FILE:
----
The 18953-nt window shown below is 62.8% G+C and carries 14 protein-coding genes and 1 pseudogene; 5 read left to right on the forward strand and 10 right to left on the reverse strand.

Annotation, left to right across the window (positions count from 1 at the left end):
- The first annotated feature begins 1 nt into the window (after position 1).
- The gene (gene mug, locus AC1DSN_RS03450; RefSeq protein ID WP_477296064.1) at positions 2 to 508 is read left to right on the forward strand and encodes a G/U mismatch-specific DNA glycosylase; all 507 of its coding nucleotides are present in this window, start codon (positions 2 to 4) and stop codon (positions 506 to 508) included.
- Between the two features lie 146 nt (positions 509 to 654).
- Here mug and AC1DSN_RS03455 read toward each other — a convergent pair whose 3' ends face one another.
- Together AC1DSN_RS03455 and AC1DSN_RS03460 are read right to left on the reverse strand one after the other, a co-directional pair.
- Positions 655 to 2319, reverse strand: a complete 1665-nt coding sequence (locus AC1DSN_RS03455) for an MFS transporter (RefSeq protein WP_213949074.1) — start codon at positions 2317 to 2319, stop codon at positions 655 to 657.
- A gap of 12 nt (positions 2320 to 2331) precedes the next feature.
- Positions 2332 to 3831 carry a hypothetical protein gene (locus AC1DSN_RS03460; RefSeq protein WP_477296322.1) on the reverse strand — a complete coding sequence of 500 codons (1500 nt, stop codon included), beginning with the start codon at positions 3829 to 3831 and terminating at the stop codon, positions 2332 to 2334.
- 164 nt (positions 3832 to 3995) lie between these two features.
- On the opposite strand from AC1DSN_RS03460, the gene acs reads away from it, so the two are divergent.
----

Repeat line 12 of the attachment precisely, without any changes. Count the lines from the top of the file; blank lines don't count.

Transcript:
- On the opposite strand from AC1DSN_RS03460, the gene acs reads away from it, so the two are divergent.